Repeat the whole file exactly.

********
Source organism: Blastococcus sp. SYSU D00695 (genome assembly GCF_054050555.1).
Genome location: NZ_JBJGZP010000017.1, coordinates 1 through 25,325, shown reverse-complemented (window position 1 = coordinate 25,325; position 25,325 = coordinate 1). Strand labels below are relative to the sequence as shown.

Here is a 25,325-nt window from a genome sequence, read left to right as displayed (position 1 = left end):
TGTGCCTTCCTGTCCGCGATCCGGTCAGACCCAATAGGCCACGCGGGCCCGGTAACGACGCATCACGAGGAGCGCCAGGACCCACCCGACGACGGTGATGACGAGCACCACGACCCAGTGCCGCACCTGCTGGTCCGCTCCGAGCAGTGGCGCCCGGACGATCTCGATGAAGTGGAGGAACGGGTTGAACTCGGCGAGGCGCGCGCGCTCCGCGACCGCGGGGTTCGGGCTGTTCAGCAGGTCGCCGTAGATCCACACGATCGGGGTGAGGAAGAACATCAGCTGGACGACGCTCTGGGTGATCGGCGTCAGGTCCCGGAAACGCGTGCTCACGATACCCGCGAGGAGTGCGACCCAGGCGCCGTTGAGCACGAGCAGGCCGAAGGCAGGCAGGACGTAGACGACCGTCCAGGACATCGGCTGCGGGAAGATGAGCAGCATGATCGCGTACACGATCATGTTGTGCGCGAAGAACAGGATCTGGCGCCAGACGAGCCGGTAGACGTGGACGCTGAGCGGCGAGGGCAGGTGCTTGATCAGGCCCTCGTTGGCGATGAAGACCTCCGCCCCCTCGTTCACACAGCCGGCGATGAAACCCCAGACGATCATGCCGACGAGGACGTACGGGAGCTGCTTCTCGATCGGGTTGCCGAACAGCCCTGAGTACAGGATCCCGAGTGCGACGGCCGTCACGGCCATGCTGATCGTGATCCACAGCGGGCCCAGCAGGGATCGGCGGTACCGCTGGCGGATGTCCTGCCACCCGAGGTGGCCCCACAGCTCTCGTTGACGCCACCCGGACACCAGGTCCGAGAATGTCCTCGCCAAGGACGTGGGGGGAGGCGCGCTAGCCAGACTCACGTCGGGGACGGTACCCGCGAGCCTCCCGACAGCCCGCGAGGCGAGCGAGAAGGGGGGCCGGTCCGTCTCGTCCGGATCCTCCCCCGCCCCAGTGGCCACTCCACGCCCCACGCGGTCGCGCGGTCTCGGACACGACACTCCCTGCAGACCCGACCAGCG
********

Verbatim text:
Source organism: Blastococcus sp. SYSU D00695 (genome assembly GCF_054050555.1).
Genome location: NZ_JBJGZP010000017.1, coordinates 1 through 25,325, shown reverse-complemented (window position 1 = coordinate 25,325; position 25,325 = coordinate 1). Strand labels below are relative to the sequence as shown.

Here is a 25,325-nt window from a genome sequence, read left to right as displayed (position 1 = left end):
TGTGCCTTCCTGTCCGCGATCCGGTCAGACCCAATAGGCCACGCGGGCCCGGTAACGACGCATCACGAGGAGCGCCAGGACCCACCCGACGACGGTGATGACGAGCACCACGACCCAGTGCCGCACCTGCTGGTCCGCTCCGAGCAGTGGCGCCCGGACGATCTCGATGAAGTGGAGGAACGGGTTGAACTCGGCGAGGCGCGCGCGCTCCGCGACCGCGGGGTTCGGGCTGTTCAGCAGGTCGCCGTAGATCCACACGATCGGGGTGAGGAAGAACATCAGCTGGACGACGCTCTGGGTGATCGGCGTCAGGTCCCGGAAACGCGTGCTCACGATACCCGCGAGGAGTGCGACCCAGGCGCCGTTGAGCACGAGCAGGCCGAAGGCAGGCAGGACGTAGACGACCGTCCAGGACATCGGCTGCGGGAAGATGAGCAGCATGATCGCGTACACGATCATGTTGTGCGCGAAGAACAGGATCTGGCGCCAGACGAGCCGGTAGACGTGGACGCTGAGCGGCGAGGGCAGGTGCTTGATCAGGCCCTCGTTGGCGATGAAGACCTCCGCCCCCTCGTTCACACAGCCGGCGATGAAACCCCAGACGATCATGCCGACGAGGACGTACGGGAGCTGCTTCTCGATCGGGTTGCCGAACAGCCCTGAGTACAGGATCCCGAGTGCGACGGCCGTCACGGCCATGCTGATCGTGATCCACAGCGGGCCCAGCAGGGATCGGCGGTACCGCTGGCGGATGTCCTGCCACCCGAGGTGGCCCCACAGCTCTCGTTGACGCCACCCGGACACCAGGTCCGAGAATGTCCTCGCCAAGGACGTGGGGGGAGGCGCGCTAGCCAGACTCACGTCGGGGACGGTACCCGCGAGCCTCCCGACAGCCCGCGAGGCGAGCGAGAAGGGGGGCCGGTCCGTCTCGTCCGGATCCTCCCCCGCCCCAGTGGCCACTCCACGCCCCACGCGGTCGCGCGGTCTCGGACACGACACTCCCTGCAGACCCGACCAGCG